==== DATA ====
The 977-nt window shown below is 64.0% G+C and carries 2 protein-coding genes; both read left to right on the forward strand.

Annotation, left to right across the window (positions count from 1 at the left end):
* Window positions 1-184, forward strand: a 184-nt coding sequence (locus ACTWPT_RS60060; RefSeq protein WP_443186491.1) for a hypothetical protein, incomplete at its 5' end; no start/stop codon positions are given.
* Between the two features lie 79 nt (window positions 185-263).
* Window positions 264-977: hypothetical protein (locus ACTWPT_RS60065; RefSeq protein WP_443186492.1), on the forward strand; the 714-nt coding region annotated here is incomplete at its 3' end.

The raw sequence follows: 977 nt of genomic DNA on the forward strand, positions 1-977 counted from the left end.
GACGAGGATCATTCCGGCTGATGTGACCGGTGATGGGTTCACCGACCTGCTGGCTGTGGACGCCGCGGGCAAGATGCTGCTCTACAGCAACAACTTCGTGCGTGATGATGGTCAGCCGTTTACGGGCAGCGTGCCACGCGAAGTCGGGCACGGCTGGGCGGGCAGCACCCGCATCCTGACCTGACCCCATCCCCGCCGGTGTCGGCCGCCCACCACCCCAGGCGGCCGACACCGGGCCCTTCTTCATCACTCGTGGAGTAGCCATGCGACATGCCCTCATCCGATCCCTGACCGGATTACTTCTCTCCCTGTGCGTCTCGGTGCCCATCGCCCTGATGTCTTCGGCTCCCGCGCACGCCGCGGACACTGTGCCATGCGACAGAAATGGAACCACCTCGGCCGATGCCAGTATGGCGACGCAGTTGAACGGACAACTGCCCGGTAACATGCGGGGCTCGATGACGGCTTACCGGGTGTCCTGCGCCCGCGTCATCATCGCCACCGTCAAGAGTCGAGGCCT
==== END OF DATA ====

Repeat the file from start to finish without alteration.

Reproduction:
The 977-nt window shown below is 64.0% G+C and carries 2 protein-coding genes; both read left to right on the forward strand.

Annotation, left to right across the window (positions count from 1 at the left end):
* Window positions 1-184, forward strand: a 184-nt coding sequence (locus ACTWPT_RS60060; RefSeq protein WP_443186491.1) for a hypothetical protein, incomplete at its 5' end; no start/stop codon positions are given.
* Between the two features lie 79 nt (window positions 185-263).
* Window positions 264-977: hypothetical protein (locus ACTWPT_RS60065; RefSeq protein WP_443186492.1), on the forward strand; the 714-nt coding region annotated here is incomplete at its 3' end.

The raw sequence follows: 977 nt of genomic DNA on the forward strand, positions 1-977 counted from the left end.
GACGAGGATCATTCCGGCTGATGTGACCGGTGATGGGTTCACCGACCTGCTGGCTGTGGACGCCGCGGGCAAGATGCTGCTCTACAGCAACAACTTCGTGCGTGATGATGGTCAGCCGTTTACGGGCAGCGTGCCACGCGAAGTCGGGCACGGCTGGGCGGGCAGCACCCGCATCCTGACCTGACCCCATCCCCGCCGGTGTCGGCCGCCCACCACCCCAGGCGGCCGACACCGGGCCCTTCTTCATCACTCGTGGAGTAGCCATGCGACATGCCCTCATCCGATCCCTGACCGGATTACTTCTCTCCCTGTGCGTCTCGGTGCCCATCGCCCTGATGTCTTCGGCTCCCGCGCACGCCGCGGACACTGTGCCATGCGACAGAAATGGAACCACCTCGGCCGATGCCAGTATGGCGACGCAGTTGAACGGACAACTGCCCGGTAACATGCGGGGCTCGATGACGGCTTACCGGGTGTCCTGCGCCCGCGTCATCATCGCCACCGTCAAGAGTCGAGGCCT